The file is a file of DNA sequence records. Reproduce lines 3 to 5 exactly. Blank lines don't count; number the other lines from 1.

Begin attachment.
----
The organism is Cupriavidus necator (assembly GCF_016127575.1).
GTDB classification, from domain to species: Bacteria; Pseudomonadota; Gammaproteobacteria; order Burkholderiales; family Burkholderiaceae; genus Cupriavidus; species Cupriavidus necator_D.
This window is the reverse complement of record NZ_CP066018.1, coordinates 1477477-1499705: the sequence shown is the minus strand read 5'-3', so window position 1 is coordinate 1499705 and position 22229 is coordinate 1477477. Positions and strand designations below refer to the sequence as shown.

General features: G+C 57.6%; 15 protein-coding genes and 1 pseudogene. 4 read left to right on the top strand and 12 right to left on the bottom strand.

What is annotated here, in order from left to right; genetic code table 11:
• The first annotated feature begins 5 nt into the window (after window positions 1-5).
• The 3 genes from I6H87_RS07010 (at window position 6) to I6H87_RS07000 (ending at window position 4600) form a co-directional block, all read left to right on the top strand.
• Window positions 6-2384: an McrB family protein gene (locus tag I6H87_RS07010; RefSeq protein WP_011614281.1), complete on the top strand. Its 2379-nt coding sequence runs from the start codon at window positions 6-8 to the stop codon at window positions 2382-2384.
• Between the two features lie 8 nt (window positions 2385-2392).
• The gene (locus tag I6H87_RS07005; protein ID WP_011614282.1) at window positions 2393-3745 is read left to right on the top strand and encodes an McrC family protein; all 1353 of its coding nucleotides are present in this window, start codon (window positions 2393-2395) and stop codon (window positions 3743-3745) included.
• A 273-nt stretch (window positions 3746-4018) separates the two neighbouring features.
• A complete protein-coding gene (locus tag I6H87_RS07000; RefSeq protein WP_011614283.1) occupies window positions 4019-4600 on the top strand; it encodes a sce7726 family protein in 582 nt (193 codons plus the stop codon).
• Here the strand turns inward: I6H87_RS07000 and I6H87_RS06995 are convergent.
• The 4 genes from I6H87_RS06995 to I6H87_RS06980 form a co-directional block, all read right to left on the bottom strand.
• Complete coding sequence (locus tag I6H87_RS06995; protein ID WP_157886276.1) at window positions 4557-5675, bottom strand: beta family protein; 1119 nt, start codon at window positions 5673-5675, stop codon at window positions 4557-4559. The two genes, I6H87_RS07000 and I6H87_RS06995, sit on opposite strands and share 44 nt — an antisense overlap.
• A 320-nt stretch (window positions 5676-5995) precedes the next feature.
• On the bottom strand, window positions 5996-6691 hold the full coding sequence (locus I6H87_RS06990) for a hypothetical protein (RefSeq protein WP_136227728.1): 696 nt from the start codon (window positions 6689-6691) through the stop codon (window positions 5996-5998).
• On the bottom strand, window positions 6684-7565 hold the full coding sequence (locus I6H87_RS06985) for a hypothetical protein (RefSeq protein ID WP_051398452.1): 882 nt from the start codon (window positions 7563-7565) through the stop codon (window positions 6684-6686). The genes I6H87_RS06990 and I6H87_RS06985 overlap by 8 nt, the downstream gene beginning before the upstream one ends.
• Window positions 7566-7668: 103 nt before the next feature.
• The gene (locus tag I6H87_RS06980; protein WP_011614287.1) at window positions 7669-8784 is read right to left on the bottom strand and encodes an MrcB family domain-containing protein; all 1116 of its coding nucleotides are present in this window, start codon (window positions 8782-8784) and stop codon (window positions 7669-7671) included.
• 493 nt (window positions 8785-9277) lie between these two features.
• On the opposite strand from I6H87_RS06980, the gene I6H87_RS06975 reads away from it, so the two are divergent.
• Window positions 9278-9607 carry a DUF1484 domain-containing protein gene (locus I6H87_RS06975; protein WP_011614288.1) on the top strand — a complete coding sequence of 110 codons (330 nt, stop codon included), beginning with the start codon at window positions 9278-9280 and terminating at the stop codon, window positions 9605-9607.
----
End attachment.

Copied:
This window is the reverse complement of record NZ_CP066018.1, coordinates 1477477-1499705: the sequence shown is the minus strand read 5'-3', so window position 1 is coordinate 1499705 and position 22229 is coordinate 1477477. Positions and strand designations below refer to the sequence as shown.

General features: G+C 57.6%; 15 protein-coding genes and 1 pseudogene. 4 read left to right on the top strand and 12 right to left on the bottom strand.

What is annotated here, in order from left to right; genetic code table 11: